Strategy: global trade

Trading globally is not just for the big multinationals, says Linda Kozlowski, director of Global Marketing and Customer Experienceat


There is a common misconception among small and medium businesses that exporting globally is only for big international companies that have the capacity and connections to secure and administer major deals. Small businesses often don’t consider trading globally as they feel they are unable to compete with large, well-established companies. However, advances in technology, communications and logistics are such that businesses of any size can now access international markets and a vast range of untapped buyer groups with relative ease. Central to this is the internet, which has revolutionised the ease of importing and exporting, providing a place where all businesses can reach out to one another, connect and trade securely.

Over the next five years the UK government has pledged to put small businesses at the forefront of its plans to support international trade and aid economic recovery in the UK—including the UKTI and the Foreign & Commonwealth Office seven-point charter to champion UK businesses overseas and attract investment into the UK. Given the continued slow growth and suppressed demand domestically, these incentives present a golden opportunity for British small businesses to embrace the global market.

We recently found that approximately 80 per cent of small businesses in the UK are failing to make the most of overseas opportunities, with more than a quarter considering themselves too small to trade with partners based outside the UK (according to research conducted on behalf of by Trends Research on a sample of 1,400 UK small businesses during August 2010). Even among well-established smaller companies, simple lack of experience is often cited as a key barrier, in addition to issues such as language differences.

In August this year we conducted a survey of 100 UK small and medium businesses to gain insight into some of their specific concerns when it comes to exporting. It appears that cultural differences and geographical distance play a key role in influencing business decisions, with around 85 per cent of respondents saying that they would not feel confident exporting to Asia—twice the number who were reticent about dealing with Europe. While by no means insurmountable, these problems highlight the need for enhanced advice and education for businesses and serve as a reminder for the government to widely communicate the help that is already available. 

There is certainly no shortage of demand for UK exports in the current marketplace, with trade figures showing metals, food and beverage and automotive items to be particularly popular with global buyers. In April, May and June of this year the most active export markets for the UK were India, China and the US, while closer to home Turkey, Egypt, Greece and Italy showed growing interest in UK export products. It is important that UK businesses continue to build upon strong trade relationships with established markets, while seeking to be more ambitious in branching out to new and emerging regions. User statistics from demonstrate that in the last year UK suppliers have continued to trade strongly amongst themselves and with other western economies, whereas previously increasing figures for markets such as Ghana and the United Arab Emirates have now dropped off.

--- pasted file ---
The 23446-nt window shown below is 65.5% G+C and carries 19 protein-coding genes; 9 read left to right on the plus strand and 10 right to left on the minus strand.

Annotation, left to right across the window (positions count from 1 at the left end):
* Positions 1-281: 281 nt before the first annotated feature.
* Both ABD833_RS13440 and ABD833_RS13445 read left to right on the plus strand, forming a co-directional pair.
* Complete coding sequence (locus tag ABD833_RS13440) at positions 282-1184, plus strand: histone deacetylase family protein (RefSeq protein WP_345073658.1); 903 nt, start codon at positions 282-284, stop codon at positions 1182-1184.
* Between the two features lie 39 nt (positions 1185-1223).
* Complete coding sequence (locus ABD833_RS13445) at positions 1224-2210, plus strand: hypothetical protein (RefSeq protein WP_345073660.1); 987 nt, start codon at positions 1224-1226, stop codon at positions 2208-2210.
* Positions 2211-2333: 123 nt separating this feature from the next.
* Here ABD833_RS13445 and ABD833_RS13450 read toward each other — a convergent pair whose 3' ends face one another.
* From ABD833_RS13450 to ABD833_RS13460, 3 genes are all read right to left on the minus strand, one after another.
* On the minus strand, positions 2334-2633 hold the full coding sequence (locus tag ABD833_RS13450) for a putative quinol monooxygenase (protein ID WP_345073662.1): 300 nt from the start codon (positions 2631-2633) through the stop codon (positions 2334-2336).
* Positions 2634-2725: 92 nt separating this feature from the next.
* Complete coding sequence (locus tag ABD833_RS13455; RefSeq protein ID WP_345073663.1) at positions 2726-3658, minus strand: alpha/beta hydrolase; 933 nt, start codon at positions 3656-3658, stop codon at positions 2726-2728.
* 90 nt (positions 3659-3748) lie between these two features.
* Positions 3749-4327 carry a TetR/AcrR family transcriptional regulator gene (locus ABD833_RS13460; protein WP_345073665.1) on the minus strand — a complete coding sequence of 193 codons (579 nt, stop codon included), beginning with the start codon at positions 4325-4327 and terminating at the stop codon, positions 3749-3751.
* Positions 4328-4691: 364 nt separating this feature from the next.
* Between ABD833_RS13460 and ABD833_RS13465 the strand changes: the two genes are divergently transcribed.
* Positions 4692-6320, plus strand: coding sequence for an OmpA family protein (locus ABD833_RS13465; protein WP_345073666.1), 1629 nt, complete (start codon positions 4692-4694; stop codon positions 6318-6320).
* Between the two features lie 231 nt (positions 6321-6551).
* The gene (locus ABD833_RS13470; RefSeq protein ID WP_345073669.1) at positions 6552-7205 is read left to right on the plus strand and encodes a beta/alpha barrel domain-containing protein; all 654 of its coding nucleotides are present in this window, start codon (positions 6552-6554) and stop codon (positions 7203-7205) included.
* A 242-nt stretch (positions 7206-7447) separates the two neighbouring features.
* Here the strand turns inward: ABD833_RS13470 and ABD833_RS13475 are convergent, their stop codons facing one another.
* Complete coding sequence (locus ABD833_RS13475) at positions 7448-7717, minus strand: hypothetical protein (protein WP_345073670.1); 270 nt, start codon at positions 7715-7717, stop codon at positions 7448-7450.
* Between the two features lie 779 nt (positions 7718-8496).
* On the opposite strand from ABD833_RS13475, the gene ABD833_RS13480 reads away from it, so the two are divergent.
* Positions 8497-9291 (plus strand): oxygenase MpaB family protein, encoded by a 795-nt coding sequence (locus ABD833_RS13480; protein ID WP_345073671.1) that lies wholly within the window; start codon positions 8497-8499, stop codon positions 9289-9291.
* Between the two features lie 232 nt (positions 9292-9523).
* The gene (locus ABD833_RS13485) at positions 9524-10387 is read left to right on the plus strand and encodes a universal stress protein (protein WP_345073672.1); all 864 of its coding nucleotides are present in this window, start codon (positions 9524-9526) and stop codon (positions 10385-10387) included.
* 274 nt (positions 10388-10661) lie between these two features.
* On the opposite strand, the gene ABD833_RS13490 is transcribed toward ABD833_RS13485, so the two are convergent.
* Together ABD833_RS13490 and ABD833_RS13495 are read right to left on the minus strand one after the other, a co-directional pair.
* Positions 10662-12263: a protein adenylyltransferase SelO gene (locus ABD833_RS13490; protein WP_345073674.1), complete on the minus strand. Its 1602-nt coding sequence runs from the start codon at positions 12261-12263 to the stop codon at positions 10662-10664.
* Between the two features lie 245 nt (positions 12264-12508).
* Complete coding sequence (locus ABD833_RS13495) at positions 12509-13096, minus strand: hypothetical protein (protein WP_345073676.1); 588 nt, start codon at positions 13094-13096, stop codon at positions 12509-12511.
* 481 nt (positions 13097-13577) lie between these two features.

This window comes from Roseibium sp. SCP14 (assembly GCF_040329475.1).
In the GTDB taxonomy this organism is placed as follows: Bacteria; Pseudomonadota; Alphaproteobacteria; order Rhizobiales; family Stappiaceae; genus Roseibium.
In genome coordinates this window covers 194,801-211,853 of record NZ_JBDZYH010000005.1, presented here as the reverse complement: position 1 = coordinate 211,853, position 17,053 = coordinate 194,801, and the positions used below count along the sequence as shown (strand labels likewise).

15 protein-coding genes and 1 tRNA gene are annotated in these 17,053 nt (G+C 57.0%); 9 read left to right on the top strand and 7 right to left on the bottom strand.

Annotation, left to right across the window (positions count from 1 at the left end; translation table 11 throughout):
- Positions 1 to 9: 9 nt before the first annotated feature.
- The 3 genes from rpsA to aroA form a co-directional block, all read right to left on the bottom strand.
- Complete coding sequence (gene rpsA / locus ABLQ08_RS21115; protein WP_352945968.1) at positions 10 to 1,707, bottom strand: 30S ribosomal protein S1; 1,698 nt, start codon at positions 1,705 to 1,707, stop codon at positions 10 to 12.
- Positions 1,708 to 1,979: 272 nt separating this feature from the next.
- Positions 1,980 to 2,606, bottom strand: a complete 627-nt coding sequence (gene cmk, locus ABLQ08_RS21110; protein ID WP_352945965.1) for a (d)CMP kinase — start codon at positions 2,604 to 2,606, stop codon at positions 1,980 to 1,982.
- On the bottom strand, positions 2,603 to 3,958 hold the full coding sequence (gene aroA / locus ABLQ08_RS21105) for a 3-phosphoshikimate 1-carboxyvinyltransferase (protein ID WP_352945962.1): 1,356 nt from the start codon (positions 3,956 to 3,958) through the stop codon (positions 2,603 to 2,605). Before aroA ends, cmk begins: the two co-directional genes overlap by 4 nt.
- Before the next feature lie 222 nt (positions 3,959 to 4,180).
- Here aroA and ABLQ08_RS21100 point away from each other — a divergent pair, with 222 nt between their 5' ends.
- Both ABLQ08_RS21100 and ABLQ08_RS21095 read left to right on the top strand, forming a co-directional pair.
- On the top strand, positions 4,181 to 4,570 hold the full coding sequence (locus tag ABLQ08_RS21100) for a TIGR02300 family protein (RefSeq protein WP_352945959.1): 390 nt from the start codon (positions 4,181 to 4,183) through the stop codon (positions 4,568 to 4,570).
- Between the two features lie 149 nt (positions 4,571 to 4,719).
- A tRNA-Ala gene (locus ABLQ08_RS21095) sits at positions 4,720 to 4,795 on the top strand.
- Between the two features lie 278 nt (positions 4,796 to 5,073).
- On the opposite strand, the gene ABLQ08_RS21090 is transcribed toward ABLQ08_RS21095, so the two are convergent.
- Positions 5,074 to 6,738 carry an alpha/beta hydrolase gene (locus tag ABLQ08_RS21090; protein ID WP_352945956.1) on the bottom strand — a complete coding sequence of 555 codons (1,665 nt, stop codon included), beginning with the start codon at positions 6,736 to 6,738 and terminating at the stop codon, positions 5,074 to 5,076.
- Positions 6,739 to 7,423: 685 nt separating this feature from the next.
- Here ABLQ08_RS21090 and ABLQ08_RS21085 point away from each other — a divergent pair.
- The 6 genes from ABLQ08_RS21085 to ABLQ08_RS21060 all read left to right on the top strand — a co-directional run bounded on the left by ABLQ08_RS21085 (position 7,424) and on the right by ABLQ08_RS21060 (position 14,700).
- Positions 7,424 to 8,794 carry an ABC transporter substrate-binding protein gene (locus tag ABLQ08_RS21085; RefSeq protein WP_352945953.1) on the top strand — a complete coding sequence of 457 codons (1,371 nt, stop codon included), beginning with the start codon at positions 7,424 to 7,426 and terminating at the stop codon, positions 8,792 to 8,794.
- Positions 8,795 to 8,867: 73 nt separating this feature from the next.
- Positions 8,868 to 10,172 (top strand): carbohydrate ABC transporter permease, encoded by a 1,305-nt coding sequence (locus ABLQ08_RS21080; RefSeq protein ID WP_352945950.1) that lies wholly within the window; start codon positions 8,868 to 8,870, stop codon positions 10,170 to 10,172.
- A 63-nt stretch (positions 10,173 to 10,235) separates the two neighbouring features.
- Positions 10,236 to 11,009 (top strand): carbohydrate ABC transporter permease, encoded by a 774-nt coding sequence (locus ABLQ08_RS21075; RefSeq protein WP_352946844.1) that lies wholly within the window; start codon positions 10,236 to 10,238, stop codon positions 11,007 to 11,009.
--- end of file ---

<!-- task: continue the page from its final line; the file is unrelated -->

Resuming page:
Having access to a regular and reliable source of quality products is essential to building and sustaining a successful business. The internet and e-commerce have effectively made the whole world our neighbourhood and nearly every citizen a prospective customer; something all businesses should look to seize upon in order to prosper.

Some steps to successful exporting

1. Embrace differences: Many people worry about the cultural issues involved when working with a company based in a different country. It’s always wise to be sensitive to cultural differences, but don’t let those differences put you off getting in touch.

2. Get your finances straight: Get specialist advice on the delivery costs, tax and other financial implications of importing and exporting and make sure this is factored into the price you can afford to pay or charge. Be sure to clearly agree payment terms before any transaction takes place.

3. Know your exchange rates: The depreciation of the sterling has boosted exporters’ profits as firms have not passed all of the fall in the pound on to their buyers. This remains a good reason for firms to enter the UK export market.

4. Safety first: As you would when dealing with any new business contact, do some research. Check the background of the company. Are they members of a trade association or do they have any kind of verification/certification for the products they are developing? Carry out a credit check and ask for references.Beware of companies who just have a PO box or where the phone always goes to voicemail during the country’s standard working hours—bear in mind you may have to get up during the night to try this!

5. Make a plan to get your goods where they need to go: Factor in the time needed to export and plan accordingly. Don’t over-promise. You could consider working with an export professional to manage the process for you, especially if this is something you intend to start doing more frequently. Finally, ensure either you or your supply chain partner has insurance in place to cover the goods whilst they are in transit. was founded with the vision to help companies across the world have access to the best products and customers to enable them to grow.